Jed Hoyer Discusses Maholm, Garza, and Pitching Staff


When the Chicago Cubs added Theo Epstein and Jed Hoyer to their front office to lead the organization’s renovation on the baseball side, the belief was that Epstein would be the brains behind the operation while Hoyer would be the voice of the operation. That is not to say that Hoyer does not have a say in the Cubs’ transactions. Nonetheless, Hoyer was the one to address the media on Tuesday regarding the signing of free agent starting pitcher Paul Maholm, trade rumors involving Matt Garza, and the overall construction of the Cubs’ pitching staff.

Hoyer announced on Tuesday that the Cubs and Maholm have come to an agreement on one year. $4.75 million contract. The contract also holds a club option worth $6 million for the 2013 season. In total, Maholm has the chance to earn $10.75 million plus incentives over the course of the next two seasons. Maholm will likely slide into the #3 spot in the Cubs’ rotation behind Matt Garza and Ryan Dempster. But that is subject to change depending how far the Cubs’ advance in their efforts to trade Garza. Speaking of which, Hoyer told reporters that the Maholm signing is not a pre-cursor to the Cubs trading Garza or anyone of their starting pitchers.

"“I’m not going to comment on rumors, but it is important to note this is not a precursor to anything,’’ Hoyer said Chicago Sun Times"

If Cubs’ fans have learned one thing this off-season, it is that Epstein and Hoyer can not be trusted when they make public comments. Need I remind you all that days before the Cubs traded reliever Sean Marshall to the Cincinnati Reds for starting pitcher Travis Wood, Epstein praised Marshall as being the best left handed reliever in all of baseball. Similarly, three days before trading Carlos Zambrano to the Miami Marlins, Epstein told reporters that Zambrano will have an opportunity to earn his way back on the Cubs in Spring Training. Epstein and Hoyer may say one thing, but their actions usually contradict their statements.

The fact of the matter is that the numbers do not add up. The way the roster stands right now; Garza, Dempster, Maholm, Volstad, Wood, and Randy Wells are all listed as starting pitchers. Not included in that list is Jeff Samardzija, who will enter Spring Training with the mind-set of a starting pitcher. The only pitchers who have guaranteed spots in the rotation are Garza, Dempster, and Maholm. Meaning the Cubs will have potentially four pitching vying for the final two spots in the starting rotation. The likely scenario, in my estimation, is one that has Garza being traded and Samardzija beginning the season in the bullpen. In such a scenario, the Cubs’ rotation would consist of Dempster, Maholm, Wells, Volstad, and Wood.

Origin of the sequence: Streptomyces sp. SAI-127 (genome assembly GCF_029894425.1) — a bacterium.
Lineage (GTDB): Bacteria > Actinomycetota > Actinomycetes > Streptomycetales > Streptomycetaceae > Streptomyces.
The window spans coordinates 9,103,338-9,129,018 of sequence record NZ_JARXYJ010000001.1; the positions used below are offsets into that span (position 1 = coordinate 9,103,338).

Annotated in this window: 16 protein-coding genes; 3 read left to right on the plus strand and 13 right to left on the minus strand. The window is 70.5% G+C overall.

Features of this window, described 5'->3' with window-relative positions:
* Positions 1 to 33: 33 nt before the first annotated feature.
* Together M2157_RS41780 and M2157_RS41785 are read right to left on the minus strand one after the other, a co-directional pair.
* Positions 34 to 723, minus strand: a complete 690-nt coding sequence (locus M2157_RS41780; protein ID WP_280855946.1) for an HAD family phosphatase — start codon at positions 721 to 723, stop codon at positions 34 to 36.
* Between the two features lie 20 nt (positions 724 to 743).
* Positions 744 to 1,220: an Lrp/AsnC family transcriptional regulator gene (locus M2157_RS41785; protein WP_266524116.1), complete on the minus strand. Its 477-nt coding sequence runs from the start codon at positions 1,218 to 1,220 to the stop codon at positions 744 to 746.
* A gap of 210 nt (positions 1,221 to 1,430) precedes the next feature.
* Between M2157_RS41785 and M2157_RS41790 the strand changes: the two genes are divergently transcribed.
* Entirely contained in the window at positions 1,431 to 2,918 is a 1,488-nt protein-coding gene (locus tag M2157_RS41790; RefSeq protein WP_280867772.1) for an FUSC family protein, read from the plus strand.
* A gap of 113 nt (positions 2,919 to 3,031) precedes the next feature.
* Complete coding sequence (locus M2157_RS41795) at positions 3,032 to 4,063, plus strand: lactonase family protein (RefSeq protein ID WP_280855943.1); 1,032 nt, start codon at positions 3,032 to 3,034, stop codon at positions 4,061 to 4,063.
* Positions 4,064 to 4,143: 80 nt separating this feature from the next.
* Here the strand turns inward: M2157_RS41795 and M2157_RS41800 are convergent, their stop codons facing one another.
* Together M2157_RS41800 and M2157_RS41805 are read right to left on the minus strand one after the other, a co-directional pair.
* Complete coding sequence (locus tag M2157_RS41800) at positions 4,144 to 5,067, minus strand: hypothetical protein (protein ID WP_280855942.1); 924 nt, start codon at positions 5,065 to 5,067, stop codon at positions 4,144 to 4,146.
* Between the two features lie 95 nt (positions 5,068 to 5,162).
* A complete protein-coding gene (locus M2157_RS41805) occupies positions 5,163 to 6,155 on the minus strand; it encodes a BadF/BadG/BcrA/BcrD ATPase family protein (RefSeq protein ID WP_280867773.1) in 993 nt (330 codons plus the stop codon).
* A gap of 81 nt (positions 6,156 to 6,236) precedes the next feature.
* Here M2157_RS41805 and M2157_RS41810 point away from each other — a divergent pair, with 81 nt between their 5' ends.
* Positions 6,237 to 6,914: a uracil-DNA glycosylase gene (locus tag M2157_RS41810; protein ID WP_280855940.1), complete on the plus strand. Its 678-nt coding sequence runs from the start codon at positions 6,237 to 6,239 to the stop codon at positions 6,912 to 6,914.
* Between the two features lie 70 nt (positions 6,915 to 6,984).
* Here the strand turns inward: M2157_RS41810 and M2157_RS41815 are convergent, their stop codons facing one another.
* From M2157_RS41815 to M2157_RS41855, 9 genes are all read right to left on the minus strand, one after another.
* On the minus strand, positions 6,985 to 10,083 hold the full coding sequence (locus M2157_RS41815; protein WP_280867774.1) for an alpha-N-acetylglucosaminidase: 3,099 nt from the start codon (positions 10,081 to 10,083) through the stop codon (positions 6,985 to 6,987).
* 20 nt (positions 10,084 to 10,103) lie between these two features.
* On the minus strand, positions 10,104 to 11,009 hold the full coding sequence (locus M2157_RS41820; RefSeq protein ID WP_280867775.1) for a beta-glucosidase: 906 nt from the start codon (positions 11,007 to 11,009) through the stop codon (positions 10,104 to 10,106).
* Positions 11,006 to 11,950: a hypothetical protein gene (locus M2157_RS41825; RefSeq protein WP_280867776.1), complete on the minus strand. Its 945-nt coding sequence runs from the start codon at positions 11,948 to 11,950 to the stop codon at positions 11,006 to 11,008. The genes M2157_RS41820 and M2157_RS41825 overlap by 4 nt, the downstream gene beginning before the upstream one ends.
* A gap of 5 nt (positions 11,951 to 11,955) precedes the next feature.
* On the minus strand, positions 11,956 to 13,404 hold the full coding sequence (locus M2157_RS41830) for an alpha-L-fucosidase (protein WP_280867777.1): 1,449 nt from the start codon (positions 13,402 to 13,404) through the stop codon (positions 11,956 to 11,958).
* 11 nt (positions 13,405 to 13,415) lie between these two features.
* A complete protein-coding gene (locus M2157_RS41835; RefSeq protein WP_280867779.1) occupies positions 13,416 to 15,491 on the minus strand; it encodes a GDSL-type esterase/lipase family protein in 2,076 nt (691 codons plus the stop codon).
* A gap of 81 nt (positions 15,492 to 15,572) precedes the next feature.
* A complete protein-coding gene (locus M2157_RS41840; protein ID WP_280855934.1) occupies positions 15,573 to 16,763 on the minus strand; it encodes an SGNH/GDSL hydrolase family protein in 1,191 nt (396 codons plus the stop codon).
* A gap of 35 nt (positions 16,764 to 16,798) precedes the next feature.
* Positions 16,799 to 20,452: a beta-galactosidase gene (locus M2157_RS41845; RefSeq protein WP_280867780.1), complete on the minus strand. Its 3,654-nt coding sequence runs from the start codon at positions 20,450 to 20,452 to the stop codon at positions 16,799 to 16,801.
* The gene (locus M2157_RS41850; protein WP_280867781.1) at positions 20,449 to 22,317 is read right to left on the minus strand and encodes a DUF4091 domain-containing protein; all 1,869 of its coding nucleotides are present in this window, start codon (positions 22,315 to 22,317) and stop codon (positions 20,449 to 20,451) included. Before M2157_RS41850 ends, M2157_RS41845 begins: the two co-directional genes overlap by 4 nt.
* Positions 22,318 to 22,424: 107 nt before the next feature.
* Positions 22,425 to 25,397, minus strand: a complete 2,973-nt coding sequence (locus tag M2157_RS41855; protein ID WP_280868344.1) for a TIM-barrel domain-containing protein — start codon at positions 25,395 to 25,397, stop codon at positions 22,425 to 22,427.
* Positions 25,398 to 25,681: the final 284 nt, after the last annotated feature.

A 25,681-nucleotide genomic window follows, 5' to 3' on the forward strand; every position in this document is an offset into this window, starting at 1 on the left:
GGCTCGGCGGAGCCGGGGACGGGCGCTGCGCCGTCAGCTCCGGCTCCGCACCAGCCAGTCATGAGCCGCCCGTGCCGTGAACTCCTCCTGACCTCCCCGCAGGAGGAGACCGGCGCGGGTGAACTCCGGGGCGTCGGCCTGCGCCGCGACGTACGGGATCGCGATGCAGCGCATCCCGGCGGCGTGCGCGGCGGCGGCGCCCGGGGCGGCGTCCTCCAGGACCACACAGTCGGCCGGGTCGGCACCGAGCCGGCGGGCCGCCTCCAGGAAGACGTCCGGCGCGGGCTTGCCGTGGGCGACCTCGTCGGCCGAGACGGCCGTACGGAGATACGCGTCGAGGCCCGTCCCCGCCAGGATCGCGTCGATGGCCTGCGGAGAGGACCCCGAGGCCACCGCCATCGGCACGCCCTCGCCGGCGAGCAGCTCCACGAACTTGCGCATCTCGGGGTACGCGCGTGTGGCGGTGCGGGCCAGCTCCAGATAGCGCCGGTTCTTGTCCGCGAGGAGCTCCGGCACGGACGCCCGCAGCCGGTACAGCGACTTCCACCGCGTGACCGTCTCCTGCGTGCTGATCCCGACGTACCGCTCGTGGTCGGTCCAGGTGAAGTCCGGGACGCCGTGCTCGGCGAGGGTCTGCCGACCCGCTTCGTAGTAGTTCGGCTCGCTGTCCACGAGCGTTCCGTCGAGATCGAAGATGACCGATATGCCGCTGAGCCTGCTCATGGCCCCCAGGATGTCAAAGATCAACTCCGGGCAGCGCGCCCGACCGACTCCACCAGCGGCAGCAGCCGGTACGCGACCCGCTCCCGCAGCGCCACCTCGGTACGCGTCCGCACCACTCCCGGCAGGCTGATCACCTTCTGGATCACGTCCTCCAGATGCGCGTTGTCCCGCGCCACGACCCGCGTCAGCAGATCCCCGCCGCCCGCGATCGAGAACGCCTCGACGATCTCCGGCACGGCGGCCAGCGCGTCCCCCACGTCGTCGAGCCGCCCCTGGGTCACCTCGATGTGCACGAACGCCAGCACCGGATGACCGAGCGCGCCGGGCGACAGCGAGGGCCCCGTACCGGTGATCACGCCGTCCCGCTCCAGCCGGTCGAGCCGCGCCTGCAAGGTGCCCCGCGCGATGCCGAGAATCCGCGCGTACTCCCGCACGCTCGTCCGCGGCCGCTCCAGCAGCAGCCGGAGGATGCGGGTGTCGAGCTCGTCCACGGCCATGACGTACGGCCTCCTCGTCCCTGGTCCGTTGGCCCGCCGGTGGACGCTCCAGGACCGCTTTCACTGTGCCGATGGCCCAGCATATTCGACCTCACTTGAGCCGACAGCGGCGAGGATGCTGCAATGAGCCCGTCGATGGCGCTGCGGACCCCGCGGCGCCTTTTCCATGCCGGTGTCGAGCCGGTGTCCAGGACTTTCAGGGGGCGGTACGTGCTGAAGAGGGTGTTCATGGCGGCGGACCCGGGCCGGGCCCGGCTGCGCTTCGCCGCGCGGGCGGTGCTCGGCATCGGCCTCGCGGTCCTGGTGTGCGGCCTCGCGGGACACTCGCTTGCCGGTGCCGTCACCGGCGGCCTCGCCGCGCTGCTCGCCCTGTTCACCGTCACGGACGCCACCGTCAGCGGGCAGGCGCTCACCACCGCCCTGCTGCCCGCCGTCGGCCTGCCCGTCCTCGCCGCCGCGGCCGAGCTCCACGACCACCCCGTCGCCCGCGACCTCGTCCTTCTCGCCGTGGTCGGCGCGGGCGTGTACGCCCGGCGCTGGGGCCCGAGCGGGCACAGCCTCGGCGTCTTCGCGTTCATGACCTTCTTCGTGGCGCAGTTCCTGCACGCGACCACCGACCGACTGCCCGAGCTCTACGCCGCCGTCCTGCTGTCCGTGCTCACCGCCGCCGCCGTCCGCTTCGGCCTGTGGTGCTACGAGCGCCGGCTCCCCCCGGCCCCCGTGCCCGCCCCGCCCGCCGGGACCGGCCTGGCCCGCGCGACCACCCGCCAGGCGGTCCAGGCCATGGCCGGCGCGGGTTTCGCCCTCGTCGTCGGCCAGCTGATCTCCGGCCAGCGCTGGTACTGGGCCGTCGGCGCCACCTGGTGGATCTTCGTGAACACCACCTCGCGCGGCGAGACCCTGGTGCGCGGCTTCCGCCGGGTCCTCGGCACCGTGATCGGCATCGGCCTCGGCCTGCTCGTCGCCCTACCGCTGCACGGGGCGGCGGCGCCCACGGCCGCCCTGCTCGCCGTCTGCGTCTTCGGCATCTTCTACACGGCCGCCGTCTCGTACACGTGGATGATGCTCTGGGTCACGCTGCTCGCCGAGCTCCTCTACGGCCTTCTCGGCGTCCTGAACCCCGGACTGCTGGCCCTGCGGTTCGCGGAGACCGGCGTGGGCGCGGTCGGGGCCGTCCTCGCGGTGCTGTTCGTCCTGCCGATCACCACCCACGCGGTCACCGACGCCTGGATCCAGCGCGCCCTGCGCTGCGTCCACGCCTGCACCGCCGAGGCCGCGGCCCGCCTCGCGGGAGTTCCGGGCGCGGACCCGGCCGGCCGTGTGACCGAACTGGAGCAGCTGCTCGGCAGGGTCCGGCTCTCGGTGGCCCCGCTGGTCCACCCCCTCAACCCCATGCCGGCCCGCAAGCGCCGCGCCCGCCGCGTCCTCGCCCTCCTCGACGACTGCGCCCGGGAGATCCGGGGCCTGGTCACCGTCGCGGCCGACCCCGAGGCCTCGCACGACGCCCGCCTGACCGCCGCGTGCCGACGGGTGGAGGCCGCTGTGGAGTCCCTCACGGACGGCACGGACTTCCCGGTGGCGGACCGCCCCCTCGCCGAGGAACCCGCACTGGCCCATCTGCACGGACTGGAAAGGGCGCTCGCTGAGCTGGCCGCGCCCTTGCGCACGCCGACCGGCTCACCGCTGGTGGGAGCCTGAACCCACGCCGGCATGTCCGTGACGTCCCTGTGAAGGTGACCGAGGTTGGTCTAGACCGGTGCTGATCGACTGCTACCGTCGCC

The goal of Epstein and Hoyer this off-season was to revamp the team’s pitching staff. That is goal they have achieved. The Cubs have potentially added three new starting pitchers to their rotation in the form of Maholm, Volstad, and Wood. While the Cubs are certainly not done making moves this off-season, Hoyer is “comfortable” with how the Cubs’ pitching staff is shaping up.

"“I think we’re very comfortable with the names that we have,’’ said Hoyer, who also has Ryan Dempster, Garza and RAndy Wells among his current top six. “You never know what’s going to be available to us [before the season]. We’re happy with the depth we’ve build up over the course of the winter. But it’s a dangerous thing to say you’re ever done.’’ Chicago Sun Times"

One thing the 2011 season proved for the Chicago Cubs is that a team could never have enough starting pitchers. Wells and Andrew Cashner suffered injuries in the early going of the 2011 season and the Cubs never recovered. Whether it was Doug Davis, Rodrigo Lopez, Ramon Ortiz, or Casey Coleman the Cubs were shooting themselves in the foot each time they sent an incompetent starting pitcher to mound in place of the injured Wells and Cashner. So the additions of Volstad and Wood should not be overlooked neither should the Maholm signing. The hope in the Cubs’ front office is that Wood and Volstad return to their rookie form and become solidified members of the Cubs’ starting rotation for years to come.